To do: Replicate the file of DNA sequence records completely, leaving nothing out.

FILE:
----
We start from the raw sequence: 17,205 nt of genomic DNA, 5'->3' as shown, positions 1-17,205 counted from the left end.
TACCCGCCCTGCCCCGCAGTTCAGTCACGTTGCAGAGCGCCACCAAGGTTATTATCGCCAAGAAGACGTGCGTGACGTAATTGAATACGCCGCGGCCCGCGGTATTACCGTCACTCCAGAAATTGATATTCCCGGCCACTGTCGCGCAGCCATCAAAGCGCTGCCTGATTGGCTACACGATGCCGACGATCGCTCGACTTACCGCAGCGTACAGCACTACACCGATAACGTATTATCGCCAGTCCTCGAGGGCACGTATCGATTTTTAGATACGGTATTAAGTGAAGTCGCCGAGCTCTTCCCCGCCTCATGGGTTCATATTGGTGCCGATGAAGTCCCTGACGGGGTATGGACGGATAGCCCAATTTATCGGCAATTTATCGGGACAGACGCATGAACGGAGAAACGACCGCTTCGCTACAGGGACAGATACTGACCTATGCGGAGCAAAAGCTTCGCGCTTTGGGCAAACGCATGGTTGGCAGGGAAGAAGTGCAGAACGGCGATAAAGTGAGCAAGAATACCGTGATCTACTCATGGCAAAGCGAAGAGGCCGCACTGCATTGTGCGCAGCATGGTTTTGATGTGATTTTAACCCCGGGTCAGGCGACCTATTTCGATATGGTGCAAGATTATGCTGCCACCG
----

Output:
We start from the raw sequence: 17,205 nt of genomic DNA, 5'->3' as shown, positions 1-17,205 counted from the left end.
TACCCGCCCTGCCCCGCAGTTCAGTCACGTTGCAGAGCGCCACCAAGGTTATTATCGCCAAGAAGACGTGCGTGACGTAATTGAATACGCCGCGGCCCGCGGTATTACCGTCACTCCAGAAATTGATATTCCCGGCCACTGTCGCGCAGCCATCAAAGCGCTGCCTGATTGGCTACACGATGCCGACGATCGCTCGACTTACCGCAGCGTACAGCACTACACCGATAACGTATTATCGCCAGTCCTCGAGGGCACGTATCGATTTTTAGATACGGTATTAAGTGAAGTCGCCGAGCTCTTCCCCGCCTCATGGGTTCATATTGGTGCCGATGAAGTCCCTGACGGGGTATGGACGGATAGCCCAATTTATCGGCAATTTATCGGGACAGACGCATGAACGGAGAAACGACCGCTTCGCTACAGGGACAGATACTGACCTATGCGGAGCAAAAGCTTCGCGCTTTGGGCAAACGCATGGTTGGCAGGGAAGAAGTGCAGAACGGCGATAAAGTGAGCAAGAATACCGTGATCTACTCATGGCAAAGCGAAGAGGCCGCACTGCATTGTGCGCAGCATGGTTTTGATGTGATTTTAACCCCGGGTCAGGCGACCTATTTCGATATGGTGCAAGATTATGCTGCCACCG